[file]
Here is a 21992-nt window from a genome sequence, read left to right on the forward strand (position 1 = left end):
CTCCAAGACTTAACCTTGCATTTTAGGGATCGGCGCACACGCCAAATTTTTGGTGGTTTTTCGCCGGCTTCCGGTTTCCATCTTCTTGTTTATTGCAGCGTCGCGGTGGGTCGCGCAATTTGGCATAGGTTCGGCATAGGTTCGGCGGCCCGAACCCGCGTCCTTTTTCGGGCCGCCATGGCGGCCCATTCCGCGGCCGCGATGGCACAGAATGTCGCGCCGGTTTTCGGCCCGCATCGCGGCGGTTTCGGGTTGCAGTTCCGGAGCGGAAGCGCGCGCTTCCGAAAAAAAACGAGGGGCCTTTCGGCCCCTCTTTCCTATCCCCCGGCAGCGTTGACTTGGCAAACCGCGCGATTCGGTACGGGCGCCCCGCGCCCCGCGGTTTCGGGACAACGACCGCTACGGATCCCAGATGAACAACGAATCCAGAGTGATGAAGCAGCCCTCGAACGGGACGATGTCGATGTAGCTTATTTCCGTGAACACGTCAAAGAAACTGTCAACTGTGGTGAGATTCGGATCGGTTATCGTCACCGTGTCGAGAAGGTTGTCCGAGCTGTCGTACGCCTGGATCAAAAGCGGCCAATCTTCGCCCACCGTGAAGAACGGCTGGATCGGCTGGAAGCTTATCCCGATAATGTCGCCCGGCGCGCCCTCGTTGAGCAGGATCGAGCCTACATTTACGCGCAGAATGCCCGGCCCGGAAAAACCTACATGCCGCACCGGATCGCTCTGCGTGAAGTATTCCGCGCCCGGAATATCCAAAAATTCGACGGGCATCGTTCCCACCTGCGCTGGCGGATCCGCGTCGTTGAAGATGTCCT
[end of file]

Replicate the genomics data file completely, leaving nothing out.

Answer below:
Here is a 21992-nt window from a genome sequence, read left to right on the forward strand (position 1 = left end):
CTCCAAGACTTAACCTTGCATTTTAGGGATCGGCGCACACGCCAAATTTTTGGTGGTTTTTCGCCGGCTTCCGGTTTCCATCTTCTTGTTTATTGCAGCGTCGCGGTGGGTCGCGCAATTTGGCATAGGTTCGGCATAGGTTCGGCGGCCCGAACCCGCGTCCTTTTTCGGGCCGCCATGGCGGCCCATTCCGCGGCCGCGATGGCACAGAATGTCGCGCCGGTTTTCGGCCCGCATCGCGGCGGTTTCGGGTTGCAGTTCCGGAGCGGAAGCGCGCGCTTCCGAAAAAAAACGAGGGGCCTTTCGGCCCCTCTTTCCTATCCCCCGGCAGCGTTGACTTGGCAAACCGCGCGATTCGGTACGGGCGCCCCGCGCCCCGCGGTTTCGGGACAACGACCGCTACGGATCCCAGATGAACAACGAATCCAGAGTGATGAAGCAGCCCTCGAACGGGACGATGTCGATGTAGCTTATTTCCGTGAACACGTCAAAGAAACTGTCAACTGTGGTGAGATTCGGATCGGTTATCGTCACCGTGTCGAGAAGGTTGTCCGAGCTGTCGTACGCCTGGATCAAAAGCGGCCAATCTTCGCCCACCGTGAAGAACGGCTGGATCGGCTGGAAGCTTATCCCGATAATGTCGCCCGGCGCGCCCTCGTTGAGCAGGATCGAGCCTACATTTACGCGCAGAATGCCCGGCCCGGAAAAACCTACATGCCGCACCGGATCGCTCTGCGTGAAGTATTCCGCGCCCGGAATATCCAAAAATTCGACGGGCATCGTTCCCACCTGCGCTGGCGGATCCGCGTCGTTGAAGATGTCCT